When there is no “getting better”

When there is no “getting better”

When there is no “getting better”, your definition of “better” changes.

Recently I read another blog titled “When Your Medically Complex Child Is Never Really ‘Out of the Woods'”, by Brandis Goodman. It sparked a few good conversations with family and really got me thinking about how I can express how the term “better” has changed for me.

Normally when people ask me if Lyra is “better” they are thinking in terms of normal illness. You know, like you get “better” from a cold. In that sense, Lyra will never get better. We can’t add the generic code that is missing, or take away the extra code that she has. We can’t change how her brain formed. We can try to help her other internal systems function more normally, but she will never be fully free from complications. She will never be “better.”

However, Lyra will have better hours, days, weeks, months, and (hopefully) years. When you care for a medically complex child, that really is all you can focus on. When I mentally check in on how she is doing, my thoughts sound like this:

“She has a better night, but a rough morning.” “Today was better than yesterday.” “Her morning was better.” “The last three days have been better.”

Now, does this mean that you shouldn’t ask me if Lyra is “better”?  Absolutely not!  Never be afraid to ask me about my child. Just recognize that we may be using different definitions of “better.” “Better” for Lyra doesn’t mean that she won’t stumble a few times, or end up in the hospital again, or need another surgery. “Better” doesn’t mean that she is “fixed” or cured. Better is all relative for her and changed day by day, hour by hour.

And really, there is no cure for cute.

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Let’s Call Today a “Learning Experience”

Let’s Call Today a “Learning Experience”

Today was ….. interesting….. Lyra has a follow up appointment with ENT at Children’s Hospital.  There had been a little confusion because we thought the appointment was on the 28th, but when we received the phone call to confirm it, we double checked. The office said the appointment on the 28th had been cancelled and her appointment was, in fact, on the 22nd (today).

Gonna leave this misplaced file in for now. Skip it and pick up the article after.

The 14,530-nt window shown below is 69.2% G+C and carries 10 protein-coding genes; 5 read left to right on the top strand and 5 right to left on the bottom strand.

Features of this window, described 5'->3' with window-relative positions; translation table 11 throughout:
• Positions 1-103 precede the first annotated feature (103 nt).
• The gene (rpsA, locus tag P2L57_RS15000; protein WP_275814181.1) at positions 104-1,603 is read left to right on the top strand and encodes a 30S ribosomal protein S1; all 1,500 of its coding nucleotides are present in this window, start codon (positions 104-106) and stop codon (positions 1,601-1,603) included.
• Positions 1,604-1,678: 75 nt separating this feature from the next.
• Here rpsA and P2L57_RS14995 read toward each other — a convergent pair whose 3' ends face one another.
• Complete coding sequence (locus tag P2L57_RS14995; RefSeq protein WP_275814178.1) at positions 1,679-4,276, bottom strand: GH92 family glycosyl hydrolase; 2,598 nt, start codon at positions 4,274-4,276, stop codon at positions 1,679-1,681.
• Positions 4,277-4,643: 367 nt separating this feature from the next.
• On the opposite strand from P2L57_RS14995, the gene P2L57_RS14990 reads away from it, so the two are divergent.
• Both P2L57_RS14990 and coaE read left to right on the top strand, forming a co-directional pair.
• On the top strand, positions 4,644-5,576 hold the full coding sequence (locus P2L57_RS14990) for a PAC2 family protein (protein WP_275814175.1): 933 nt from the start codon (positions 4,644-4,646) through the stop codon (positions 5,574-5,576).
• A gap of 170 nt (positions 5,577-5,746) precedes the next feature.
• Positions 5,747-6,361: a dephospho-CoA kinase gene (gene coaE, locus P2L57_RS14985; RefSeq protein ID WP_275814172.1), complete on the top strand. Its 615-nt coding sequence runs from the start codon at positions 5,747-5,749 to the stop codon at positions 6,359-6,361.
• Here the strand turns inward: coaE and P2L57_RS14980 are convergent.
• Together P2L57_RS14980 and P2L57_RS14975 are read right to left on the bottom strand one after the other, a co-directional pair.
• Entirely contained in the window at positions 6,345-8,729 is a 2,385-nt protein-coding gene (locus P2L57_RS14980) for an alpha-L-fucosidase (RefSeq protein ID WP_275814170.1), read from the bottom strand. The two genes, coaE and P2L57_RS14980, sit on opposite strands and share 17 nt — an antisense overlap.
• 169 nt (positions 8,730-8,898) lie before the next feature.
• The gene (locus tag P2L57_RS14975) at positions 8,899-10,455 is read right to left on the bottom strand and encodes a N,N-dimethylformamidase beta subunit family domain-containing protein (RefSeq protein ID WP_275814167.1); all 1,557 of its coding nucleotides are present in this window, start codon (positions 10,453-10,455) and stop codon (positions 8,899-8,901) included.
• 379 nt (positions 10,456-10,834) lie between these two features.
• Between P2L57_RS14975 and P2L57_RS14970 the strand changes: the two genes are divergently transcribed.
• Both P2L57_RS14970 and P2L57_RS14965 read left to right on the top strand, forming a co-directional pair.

So, my mom and I prepared. The goal was to be out the door by 10 AM. WE MADE IT! Once we got down to the parking lot, Lyra puked….. So, my mom did a field change in the car while I ran the barf cloths back up to the apartment. After all was said and done, we took off by 10:25ish. We still had plenty of time to make it to our 11:20 appointment.

We get to Children’s and realize that the stroller in in my husband’s car. I ended up just carrying Lyra. The carseat was too heavy.

We then wait for over an hour to see the doctor.  Finally, we get called back and a nurse comes in to talk to us. Apparently, we have to see the doctor who did the surgery and that doctor was NOT in the office. Mind you, at this point, Lyra is really REALLY hungry.  So, we make a new appointment, they gave us a parking validation, and we left to give her a bottle. The good news is, she took a bottle well!

Finally, we get down to get the car to go home (we had to do valet because the parking lot was full) and the valet can’t find my car.  This is a bit more of a problem because my car is old and doesn’t have a fancy button to make it beep. They finally find my car and I am trying to set up her NG feed. While setting up the bag, two of the bottom pieces (including the piece that makes direct contact with the NG tube) fall off and land on the ground of the yucky parking garage…. Oh, did I mention we are having a heat wave in swampy DC?…..The good news is, I had an extra bag! We finally get everything set up with the NG and go to drive out of the garage. The final blow, the validation ticket we were given wasn’t working. Luckily they just let us out.

So, here is what I learned:

  • Always double check that you have an appointment with the right doctor